Inner Limits

Why You’re Not Getting More Out of Journaling

Isaac Smith / Unsplash

By Frank Anaya

Every day you journal, you’re bringing fresh soil into your idea garden. But if you never look back at what you wrote, you’re losing the opportunity to till that soil, to work it and see what grows.

Experts like Tim Ferriss and Julia Cameron say that the process of journaling is beneficial on its own, and that you don’t need to—and even shouldn’t—review what you write. But this “no review” rule deprives us of the opportunity to dig into the roots of our insecurities, uprooting our real or imagined fears. 

The practice of reviewing my journal entries helped me face a fear that had defined much of my life: the fear of writing. English was not my first language, and learning it gave me a lot of anxiety. I felt shy, judged, and not enough. When I got an F on a paper in 9th grade English, I told myself: “You can’t write.” Years later, when I began reviewing my journal entries, I discovered that not only could I write, but I could express myself powerfully in writing—I could even find myself in writing. 

You may never have to learn another language, but you can probably relate to the insecurity that comes from not being able to express your thoughts confidently. That self-judgment holds us back from realizing the benefits of journaling.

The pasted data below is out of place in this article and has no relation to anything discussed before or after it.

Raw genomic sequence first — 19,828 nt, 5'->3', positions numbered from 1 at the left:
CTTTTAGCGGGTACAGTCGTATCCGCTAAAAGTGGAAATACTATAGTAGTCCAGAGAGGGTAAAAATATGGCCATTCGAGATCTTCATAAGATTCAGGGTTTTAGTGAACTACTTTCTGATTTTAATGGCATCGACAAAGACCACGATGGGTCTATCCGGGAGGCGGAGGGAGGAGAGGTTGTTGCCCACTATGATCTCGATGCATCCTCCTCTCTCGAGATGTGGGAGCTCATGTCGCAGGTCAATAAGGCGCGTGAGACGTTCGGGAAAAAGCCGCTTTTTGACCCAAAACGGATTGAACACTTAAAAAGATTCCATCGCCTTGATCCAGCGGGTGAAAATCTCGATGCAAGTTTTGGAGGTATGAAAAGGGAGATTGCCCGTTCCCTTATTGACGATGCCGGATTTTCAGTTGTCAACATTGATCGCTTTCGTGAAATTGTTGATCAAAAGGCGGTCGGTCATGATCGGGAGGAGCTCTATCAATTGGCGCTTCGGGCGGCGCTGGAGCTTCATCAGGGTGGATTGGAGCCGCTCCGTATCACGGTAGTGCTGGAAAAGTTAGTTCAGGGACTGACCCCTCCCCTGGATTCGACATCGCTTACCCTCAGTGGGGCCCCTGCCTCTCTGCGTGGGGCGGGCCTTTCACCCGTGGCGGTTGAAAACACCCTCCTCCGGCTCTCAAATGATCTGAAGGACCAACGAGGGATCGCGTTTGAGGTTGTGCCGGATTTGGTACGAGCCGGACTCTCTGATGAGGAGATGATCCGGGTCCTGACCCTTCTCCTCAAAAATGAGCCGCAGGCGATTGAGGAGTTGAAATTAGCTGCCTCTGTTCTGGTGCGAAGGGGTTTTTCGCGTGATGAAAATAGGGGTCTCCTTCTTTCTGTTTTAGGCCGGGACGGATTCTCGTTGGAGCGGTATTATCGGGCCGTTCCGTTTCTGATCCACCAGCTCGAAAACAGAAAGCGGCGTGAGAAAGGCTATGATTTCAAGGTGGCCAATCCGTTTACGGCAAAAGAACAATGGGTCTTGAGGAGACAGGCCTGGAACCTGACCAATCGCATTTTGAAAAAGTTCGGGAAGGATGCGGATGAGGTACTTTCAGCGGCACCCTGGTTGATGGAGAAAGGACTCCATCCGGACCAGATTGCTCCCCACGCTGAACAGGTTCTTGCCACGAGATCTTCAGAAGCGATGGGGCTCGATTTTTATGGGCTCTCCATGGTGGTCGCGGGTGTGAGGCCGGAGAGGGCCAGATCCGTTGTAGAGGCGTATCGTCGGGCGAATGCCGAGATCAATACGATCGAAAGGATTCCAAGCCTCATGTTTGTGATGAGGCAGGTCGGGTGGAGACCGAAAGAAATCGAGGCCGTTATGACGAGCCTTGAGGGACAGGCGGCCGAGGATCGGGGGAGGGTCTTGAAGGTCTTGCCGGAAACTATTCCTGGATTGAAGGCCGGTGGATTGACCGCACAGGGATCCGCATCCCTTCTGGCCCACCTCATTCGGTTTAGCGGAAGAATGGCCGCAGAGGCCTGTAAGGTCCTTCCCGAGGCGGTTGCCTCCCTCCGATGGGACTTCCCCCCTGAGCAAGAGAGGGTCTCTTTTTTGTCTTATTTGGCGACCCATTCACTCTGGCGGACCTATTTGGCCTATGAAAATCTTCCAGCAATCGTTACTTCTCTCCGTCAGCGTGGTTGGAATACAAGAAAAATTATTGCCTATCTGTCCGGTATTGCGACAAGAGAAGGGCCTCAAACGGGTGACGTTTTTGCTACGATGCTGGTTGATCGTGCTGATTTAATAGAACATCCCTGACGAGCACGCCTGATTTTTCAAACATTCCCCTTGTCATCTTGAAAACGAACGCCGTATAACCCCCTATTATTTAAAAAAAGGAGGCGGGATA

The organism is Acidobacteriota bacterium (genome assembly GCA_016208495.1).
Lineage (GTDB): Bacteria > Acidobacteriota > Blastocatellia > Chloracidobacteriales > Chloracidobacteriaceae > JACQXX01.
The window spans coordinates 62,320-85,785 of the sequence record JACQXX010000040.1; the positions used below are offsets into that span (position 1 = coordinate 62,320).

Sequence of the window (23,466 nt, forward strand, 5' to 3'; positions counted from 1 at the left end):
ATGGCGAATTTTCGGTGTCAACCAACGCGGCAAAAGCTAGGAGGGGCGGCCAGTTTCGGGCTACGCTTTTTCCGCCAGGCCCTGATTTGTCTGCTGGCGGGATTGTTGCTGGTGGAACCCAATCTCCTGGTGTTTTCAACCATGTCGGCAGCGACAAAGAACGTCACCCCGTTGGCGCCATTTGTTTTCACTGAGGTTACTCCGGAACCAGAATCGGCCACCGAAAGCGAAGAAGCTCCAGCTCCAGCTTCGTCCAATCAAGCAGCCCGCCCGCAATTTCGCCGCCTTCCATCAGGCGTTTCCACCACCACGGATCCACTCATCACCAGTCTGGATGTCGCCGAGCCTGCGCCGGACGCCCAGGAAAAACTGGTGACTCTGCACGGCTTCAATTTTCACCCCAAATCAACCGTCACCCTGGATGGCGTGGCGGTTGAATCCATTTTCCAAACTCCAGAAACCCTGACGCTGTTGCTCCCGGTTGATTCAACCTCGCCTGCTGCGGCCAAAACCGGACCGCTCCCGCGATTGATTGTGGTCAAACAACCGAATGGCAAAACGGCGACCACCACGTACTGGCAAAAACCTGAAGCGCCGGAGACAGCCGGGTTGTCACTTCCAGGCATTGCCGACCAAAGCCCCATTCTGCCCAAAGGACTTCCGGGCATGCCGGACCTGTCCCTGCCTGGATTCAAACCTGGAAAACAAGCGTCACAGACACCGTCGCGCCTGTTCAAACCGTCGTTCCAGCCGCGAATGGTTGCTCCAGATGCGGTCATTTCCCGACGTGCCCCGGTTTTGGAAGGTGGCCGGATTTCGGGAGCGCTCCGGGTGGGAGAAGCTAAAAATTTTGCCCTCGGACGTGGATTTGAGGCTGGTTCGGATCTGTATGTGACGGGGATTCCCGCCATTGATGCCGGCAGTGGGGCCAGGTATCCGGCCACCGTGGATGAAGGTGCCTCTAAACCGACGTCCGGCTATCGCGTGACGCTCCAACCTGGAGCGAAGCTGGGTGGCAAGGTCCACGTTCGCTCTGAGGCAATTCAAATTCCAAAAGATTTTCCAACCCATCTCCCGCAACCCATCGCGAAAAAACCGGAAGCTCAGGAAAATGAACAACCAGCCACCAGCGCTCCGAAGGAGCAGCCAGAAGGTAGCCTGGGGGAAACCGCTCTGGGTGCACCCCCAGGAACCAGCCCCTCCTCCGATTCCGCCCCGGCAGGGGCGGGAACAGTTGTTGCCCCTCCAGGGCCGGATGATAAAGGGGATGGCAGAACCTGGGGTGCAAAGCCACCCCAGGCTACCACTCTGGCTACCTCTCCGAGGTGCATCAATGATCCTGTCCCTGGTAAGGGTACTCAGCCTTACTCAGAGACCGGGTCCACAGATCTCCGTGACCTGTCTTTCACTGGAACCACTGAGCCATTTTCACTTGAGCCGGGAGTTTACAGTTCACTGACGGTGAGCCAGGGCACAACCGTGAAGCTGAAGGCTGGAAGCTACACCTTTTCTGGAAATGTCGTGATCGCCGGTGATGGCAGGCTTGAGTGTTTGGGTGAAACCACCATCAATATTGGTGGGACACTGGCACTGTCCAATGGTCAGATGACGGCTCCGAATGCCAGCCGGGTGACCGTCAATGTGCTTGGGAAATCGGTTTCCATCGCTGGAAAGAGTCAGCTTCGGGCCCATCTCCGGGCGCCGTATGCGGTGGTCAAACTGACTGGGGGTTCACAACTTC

What Journal Reviews Can Do For You

In Tiago Forte’s course Building a Second Brain, I heard him say something about writing that was so different from what I had always believed: “’We don’t give our own ideas the same worth we give others.”  

Whoa. I realized I had habitually dismissed my ideas for years. I felt unworthy of my thoughts and judged them harshly. My shift came in seeing a new glimpse of myself – a being with ideas worth sharing. So I began to journal. 

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